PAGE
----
Timing goes hand in hand with delivery. Whether it’s your punchline, your product idea, or your launch, the timing matters. Imagine telling the punchline of a joke before giving it any context. People certainly wouldn’t laugh. It’s argued that all these nine failed products, including Nintendo’s Virtual Boy 3D gaming system launched in 1995, bombed because they were ahead of their time, presented too early. That’s interesting in the wake of Facebook’s $2 billion acquisition of Oculus Rift.
In contrast, iTunes arrived at the exact right time as Napster had just been shut down and the music industry had just woken up. Secret and SnapChat, both take advantage of the reigning online paradigm of “everything public and named, for all time ever”, by offering anonymous and ephemeral messaging tools. These would have been thought pointless even a few years ago.
Late to the game can be fatal also. I’m not proud to admit I once owned an orange and white Zune, Microsoft’s competing product to Apple’s iPod. Coming late to the party the bar was much higher, meaning Microsoft had to convert people from Apple’s ecosystem, which ultimately they weren’t able to do.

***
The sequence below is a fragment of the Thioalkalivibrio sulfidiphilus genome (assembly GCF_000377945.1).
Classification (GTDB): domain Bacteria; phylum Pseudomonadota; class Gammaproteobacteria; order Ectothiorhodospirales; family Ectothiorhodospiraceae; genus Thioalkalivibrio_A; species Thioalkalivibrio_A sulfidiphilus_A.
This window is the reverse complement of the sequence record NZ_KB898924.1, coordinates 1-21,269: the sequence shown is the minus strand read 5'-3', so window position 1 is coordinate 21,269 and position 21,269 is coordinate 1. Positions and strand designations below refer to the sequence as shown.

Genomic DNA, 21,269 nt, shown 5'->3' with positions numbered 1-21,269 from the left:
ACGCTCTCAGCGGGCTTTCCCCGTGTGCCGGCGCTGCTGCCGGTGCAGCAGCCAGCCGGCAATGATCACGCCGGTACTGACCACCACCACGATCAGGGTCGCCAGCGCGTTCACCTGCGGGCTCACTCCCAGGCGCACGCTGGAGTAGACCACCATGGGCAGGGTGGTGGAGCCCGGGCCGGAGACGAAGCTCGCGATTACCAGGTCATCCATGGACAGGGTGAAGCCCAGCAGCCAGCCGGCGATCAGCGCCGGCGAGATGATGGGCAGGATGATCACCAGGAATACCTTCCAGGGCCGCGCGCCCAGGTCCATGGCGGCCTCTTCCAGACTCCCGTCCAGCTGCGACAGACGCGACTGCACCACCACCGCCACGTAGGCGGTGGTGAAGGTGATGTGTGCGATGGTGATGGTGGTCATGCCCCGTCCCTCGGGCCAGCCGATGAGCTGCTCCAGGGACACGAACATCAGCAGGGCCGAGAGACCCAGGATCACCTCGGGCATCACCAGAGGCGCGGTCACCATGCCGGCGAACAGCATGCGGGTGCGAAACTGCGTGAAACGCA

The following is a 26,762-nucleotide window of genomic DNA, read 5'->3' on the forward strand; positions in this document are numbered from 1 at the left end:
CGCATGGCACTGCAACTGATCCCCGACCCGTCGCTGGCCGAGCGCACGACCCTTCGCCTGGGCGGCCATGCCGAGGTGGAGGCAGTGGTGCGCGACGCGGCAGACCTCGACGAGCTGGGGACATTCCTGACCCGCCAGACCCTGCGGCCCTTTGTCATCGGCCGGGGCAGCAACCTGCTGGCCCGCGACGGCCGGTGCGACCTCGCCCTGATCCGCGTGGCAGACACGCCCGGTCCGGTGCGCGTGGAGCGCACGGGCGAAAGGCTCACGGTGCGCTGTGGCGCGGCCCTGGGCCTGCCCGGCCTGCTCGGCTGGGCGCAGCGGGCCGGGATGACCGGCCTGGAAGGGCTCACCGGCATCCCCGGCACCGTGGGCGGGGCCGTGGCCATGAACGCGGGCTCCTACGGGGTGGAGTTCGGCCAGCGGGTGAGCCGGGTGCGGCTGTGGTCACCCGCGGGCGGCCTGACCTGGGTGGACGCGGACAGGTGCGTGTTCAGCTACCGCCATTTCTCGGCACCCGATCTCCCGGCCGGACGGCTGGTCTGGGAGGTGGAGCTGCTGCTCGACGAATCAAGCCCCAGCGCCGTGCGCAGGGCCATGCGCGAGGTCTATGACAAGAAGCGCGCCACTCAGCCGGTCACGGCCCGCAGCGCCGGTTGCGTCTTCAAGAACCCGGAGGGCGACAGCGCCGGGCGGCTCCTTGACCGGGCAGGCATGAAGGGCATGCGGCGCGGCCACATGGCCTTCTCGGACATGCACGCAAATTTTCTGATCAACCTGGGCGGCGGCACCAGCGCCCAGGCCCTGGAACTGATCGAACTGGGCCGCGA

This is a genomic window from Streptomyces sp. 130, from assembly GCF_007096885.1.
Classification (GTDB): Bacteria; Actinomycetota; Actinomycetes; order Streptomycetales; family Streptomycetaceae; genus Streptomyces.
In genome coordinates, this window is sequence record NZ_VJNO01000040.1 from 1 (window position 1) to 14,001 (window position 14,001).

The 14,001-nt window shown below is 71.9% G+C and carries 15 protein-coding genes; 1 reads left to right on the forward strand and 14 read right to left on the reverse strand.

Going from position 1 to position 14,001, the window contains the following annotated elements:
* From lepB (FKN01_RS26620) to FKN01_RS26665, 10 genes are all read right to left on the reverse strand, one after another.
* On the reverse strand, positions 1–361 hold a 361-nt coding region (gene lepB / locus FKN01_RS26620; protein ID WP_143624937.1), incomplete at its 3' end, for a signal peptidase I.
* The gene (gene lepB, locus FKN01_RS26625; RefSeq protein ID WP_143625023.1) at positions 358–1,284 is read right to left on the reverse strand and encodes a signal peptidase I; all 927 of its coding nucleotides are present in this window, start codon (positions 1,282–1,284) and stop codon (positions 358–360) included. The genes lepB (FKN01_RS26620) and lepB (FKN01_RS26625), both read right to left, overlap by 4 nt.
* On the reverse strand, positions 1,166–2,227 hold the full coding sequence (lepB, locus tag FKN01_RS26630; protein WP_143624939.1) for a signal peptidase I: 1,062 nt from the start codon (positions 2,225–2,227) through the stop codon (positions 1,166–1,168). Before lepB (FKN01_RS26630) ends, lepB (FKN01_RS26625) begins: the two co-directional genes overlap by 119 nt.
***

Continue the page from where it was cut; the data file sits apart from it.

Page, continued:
Know your audience
I wouldn’t tell a joke about Monster Energy drinks to a room full of 10 year old kids. They have enough energy and are already monsters. It’s a waste of time pitching your product to the wrong people, ie the people who can’t buy it, can’t afford it, or haven’t had that problem yet.
If you’re selling enterprise software, it’s a waste of time trying to pitch your product to fledgling startups. It may sound obvious but it’s important to know what type of customer you’re selling to. Even established companies forget this sometimes.
Take for example, Coors Rocky Mountain Spring Water, Coors venture into the bottled water game. Anyone who knows anything about beer knows that the quality of the water is important to the quality of the beer, and I bet their water was pretty good water (although I’m not saying Coors is good beer). However, Coors should have known their target consumer wasn’t interested in any bottled water that didn’t also have grains, barley malt and some yeast in it. In contrast, I think Venmo, an app to make and share payments easily between friends, understand their audience quite well. They target their social payment app to millennials who are obsessed with sharing everything socially.